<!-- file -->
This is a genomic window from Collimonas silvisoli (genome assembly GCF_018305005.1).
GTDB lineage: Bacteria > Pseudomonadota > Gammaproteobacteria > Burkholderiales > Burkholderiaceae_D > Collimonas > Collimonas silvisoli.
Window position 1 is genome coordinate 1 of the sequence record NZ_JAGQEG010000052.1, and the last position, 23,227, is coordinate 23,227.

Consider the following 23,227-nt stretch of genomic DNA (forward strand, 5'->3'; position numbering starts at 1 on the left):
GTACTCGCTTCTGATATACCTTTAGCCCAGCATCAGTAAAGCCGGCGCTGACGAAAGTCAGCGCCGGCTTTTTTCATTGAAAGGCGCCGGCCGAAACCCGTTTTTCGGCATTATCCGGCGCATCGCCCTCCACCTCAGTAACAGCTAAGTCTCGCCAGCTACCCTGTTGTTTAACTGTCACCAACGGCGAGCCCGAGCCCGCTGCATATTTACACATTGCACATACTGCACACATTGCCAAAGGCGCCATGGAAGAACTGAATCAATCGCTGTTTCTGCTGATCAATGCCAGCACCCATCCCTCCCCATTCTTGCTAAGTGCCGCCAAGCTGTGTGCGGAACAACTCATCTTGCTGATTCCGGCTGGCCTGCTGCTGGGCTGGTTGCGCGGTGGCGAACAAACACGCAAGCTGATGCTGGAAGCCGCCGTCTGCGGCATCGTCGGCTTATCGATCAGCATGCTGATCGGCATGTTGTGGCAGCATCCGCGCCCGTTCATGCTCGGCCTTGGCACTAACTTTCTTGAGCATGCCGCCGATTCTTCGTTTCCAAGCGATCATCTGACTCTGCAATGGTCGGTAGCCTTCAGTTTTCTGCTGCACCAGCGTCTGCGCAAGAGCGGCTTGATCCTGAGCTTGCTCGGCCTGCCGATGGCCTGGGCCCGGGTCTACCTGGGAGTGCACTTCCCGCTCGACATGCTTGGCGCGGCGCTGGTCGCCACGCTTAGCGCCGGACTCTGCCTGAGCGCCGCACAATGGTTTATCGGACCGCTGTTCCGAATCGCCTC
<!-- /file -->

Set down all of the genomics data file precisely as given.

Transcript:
This is a genomic window from Collimonas silvisoli (genome assembly GCF_018305005.1).
GTDB lineage: Bacteria > Pseudomonadota > Gammaproteobacteria > Burkholderiales > Burkholderiaceae_D > Collimonas > Collimonas silvisoli.
Window position 1 is genome coordinate 1 of the sequence record NZ_JAGQEG010000052.1, and the last position, 23,227, is coordinate 23,227.

Consider the following 23,227-nt stretch of genomic DNA (forward strand, 5'->3'; position numbering starts at 1 on the left):
GTACTCGCTTCTGATATACCTTTAGCCCAGCATCAGTAAAGCCGGCGCTGACGAAAGTCAGCGCCGGCTTTTTTCATTGAAAGGCGCCGGCCGAAACCCGTTTTTCGGCATTATCCGGCGCATCGCCCTCCACCTCAGTAACAGCTAAGTCTCGCCAGCTACCCTGTTGTTTAACTGTCACCAACGGCGAGCCCGAGCCCGCTGCATATTTACACATTGCACATACTGCACACATTGCCAAAGGCGCCATGGAAGAACTGAATCAATCGCTGTTTCTGCTGATCAATGCCAGCACCCATCCCTCCCCATTCTTGCTAAGTGCCGCCAAGCTGTGTGCGGAACAACTCATCTTGCTGATTCCGGCTGGCCTGCTGCTGGGCTGGTTGCGCGGTGGCGAACAAACACGCAAGCTGATGCTGGAAGCCGCCGTCTGCGGCATCGTCGGCTTATCGATCAGCATGCTGATCGGCATGTTGTGGCAGCATCCGCGCCCGTTCATGCTCGGCCTTGGCACTAACTTTCTTGAGCATGCCGCCGATTCTTCGTTTCCAAGCGATCATCTGACTCTGCAATGGTCGGTAGCCTTCAGTTTTCTGCTGCACCAGCGTCTGCGCAAGAGCGGCTTGATCCTGAGCTTGCTCGGCCTGCCGATGGCCTGGGCCCGGGTCTACCTGGGAGTGCACTTCCCGCTCGACATGCTTGGCGCGGCGCTGGTCGCCACGCTTAGCGCCGGACTCTGCCTGAGCGCCGCACAATGGTTTATCGGACCGCTGTTCCGAATCGCCTC